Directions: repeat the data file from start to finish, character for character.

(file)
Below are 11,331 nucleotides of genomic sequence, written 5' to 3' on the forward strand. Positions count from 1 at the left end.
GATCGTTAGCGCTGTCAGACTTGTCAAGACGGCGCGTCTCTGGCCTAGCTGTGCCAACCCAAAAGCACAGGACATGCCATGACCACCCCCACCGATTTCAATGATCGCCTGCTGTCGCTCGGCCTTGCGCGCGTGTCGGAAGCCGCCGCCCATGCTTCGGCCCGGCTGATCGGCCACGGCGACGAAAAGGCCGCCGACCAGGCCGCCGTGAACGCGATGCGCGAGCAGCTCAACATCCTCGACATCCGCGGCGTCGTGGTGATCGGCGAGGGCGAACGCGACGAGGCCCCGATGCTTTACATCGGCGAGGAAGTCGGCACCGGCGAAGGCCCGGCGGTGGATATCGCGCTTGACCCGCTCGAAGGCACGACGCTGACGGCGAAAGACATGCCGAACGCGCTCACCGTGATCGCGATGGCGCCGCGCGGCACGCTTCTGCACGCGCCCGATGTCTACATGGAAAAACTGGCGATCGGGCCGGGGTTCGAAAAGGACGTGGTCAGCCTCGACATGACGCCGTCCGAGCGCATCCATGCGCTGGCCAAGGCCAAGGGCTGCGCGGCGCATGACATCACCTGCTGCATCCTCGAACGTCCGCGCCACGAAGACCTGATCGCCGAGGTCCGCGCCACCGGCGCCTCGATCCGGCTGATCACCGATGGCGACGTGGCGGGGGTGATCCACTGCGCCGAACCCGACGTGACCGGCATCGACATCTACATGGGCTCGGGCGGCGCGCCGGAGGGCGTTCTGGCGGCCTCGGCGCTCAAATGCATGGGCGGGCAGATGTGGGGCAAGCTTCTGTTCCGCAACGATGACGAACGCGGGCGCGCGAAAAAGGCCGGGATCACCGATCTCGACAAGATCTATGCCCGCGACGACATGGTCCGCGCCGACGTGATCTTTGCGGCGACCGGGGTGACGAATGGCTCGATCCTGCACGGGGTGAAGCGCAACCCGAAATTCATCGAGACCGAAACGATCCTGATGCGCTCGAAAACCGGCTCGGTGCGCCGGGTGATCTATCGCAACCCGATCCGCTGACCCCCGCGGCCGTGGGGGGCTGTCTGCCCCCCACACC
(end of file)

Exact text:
Below are 11,331 nucleotides of genomic sequence, written 5' to 3' on the forward strand. Positions count from 1 at the left end.
GATCGTTAGCGCTGTCAGACTTGTCAAGACGGCGCGTCTCTGGCCTAGCTGTGCCAACCCAAAAGCACAGGACATGCCATGACCACCCCCACCGATTTCAATGATCGCCTGCTGTCGCTCGGCCTTGCGCGCGTGTCGGAAGCCGCCGCCCATGCTTCGGCCCGGCTGATCGGCCACGGCGACGAAAAGGCCGCCGACCAGGCCGCCGTGAACGCGATGCGCGAGCAGCTCAACATCCTCGACATCCGCGGCGTCGTGGTGATCGGCGAGGGCGAACGCGACGAGGCCCCGATGCTTTACATCGGCGAGGAAGTCGGCACCGGCGAAGGCCCGGCGGTGGATATCGCGCTTGACCCGCTCGAAGGCACGACGCTGACGGCGAAAGACATGCCGAACGCGCTCACCGTGATCGCGATGGCGCCGCGCGGCACGCTTCTGCACGCGCCCGATGTCTACATGGAAAAACTGGCGATCGGGCCGGGGTTCGAAAAGGACGTGGTCAGCCTCGACATGACGCCGTCCGAGCGCATCCATGCGCTGGCCAAGGCCAAGGGCTGCGCGGCGCATGACATCACCTGCTGCATCCTCGAACGTCCGCGCCACGAAGACCTGATCGCCGAGGTCCGCGCCACCGGCGCCTCGATCCGGCTGATCACCGATGGCGACGTGGCGGGGGTGATCCACTGCGCCGAACCCGACGTGACCGGCATCGACATCTACATGGGCTCGGGCGGCGCGCCGGAGGGCGTTCTGGCGGCCTCGGCGCTCAAATGCATGGGCGGGCAGATGTGGGGCAAGCTTCTGTTCCGCAACGATGACGAACGCGGGCGCGCGAAAAAGGCCGGGATCACCGATCTCGACAAGATCTATGCCCGCGACGACATGGTCCGCGCCGACGTGATCTTTGCGGCGACCGGGGTGACGAATGGCTCGATCCTGCACGGGGTGAAGCGCAACCCGAAATTCATCGAGACCGAAACGATCCTGATGCGCTCGAAAACCGGCTCGGTGCGCCGGGTGATCTATCGCAACCCGATCCGCTGACCCCCGCGGCCGTGGGGGGCTGTCTGCCCCCCACACC